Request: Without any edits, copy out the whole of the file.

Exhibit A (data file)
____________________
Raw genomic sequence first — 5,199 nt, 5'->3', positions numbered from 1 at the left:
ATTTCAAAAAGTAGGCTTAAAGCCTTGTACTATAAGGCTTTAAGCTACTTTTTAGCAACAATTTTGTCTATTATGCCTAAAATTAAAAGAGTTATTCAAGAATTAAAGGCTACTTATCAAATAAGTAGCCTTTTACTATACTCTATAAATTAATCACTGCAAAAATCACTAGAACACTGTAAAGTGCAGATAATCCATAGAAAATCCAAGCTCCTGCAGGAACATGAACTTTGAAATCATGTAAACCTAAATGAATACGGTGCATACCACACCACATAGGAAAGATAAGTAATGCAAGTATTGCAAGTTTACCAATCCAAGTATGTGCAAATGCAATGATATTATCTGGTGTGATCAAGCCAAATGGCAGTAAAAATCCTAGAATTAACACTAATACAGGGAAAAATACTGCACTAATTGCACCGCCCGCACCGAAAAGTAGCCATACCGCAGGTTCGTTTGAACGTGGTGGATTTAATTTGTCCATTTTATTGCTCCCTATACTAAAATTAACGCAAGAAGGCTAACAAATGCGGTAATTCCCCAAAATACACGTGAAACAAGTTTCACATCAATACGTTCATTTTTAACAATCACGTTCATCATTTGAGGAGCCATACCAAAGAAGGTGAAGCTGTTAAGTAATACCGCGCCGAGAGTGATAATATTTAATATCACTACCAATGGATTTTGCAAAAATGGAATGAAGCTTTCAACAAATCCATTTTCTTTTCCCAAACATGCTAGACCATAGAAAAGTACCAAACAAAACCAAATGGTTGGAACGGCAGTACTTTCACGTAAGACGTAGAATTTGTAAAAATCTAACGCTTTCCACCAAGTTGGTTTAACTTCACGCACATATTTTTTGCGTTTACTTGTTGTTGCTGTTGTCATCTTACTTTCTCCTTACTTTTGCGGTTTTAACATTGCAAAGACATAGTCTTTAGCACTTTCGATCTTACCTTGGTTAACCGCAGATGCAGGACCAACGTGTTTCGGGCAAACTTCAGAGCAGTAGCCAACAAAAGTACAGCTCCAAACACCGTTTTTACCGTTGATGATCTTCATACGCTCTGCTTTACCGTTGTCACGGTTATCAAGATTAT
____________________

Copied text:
Raw genomic sequence first — 5,199 nt, 5'->3', positions numbered from 1 at the left:
ATTTCAAAAAGTAGGCTTAAAGCCTTGTACTATAAGGCTTTAAGCTACTTTTTAGCAACAATTTTGTCTATTATGCCTAAAATTAAAAGAGTTATTCAAGAATTAAAGGCTACTTATCAAATAAGTAGCCTTTTACTATACTCTATAAATTAATCACTGCAAAAATCACTAGAACACTGTAAAGTGCAGATAATCCATAGAAAATCCAAGCTCCTGCAGGAACATGAACTTTGAAATCATGTAAACCTAAATGAATACGGTGCATACCACACCACATAGGAAAGATAAGTAATGCAAGTATTGCAAGTTTACCAATCCAAGTATGTGCAAATGCAATGATATTATCTGGTGTGATCAAGCCAAATGGCAGTAAAAATCCTAGAATTAACACTAATACAGGGAAAAATACTGCACTAATTGCACCGCCCGCACCGAAAAGTAGCCATACCGCAGGTTCGTTTGAACGTGGTGGATTTAATTTGTCCATTTTATTGCTCCCTATACTAAAATTAACGCAAGAAGGCTAACAAATGCGGTAATTCCCCAAAATACACGTGAAACAAGTTTCACATCAATACGTTCATTTTTAACAATCACGTTCATCATTTGAGGAGCCATACCAAAGAAGGTGAAGCTGTTAAGTAATACCGCGCCGAGAGTGATAATATTTAATATCACTACCAATGGATTTTGCAAAAATGGAATGAAGCTTTCAACAAATCCATTTTCTTTTCCCAAACATGCTAGACCATAGAAAAGTACCAAACAAAACCAAATGGTTGGAACGGCAGTACTTTCACGTAAGACGTAGAATTTGTAAAAATCTAACGCTTTCCACCAAGTTGGTTTAACTTCACGCACATATTTTTTGCGTTTACTTGTTGTTGCTGTTGTCATCTTACTTTCTCCTTACTTTTGCGGTTTTAACATTGCAAAGACATAGTCTTTAGCACTTTCGATCTTACCTTGGTTAACCGCAGATGCAGGACCAACGTGTTTCGGGCAAACTTCAGAGCAGTAGCCAACAAAAGTACAGCTCCAAACACCGTTTTTACCGTTGATGATCTTCATACGCTCTGCTTTACCGTTGTCACGGTTATCAAGATTAT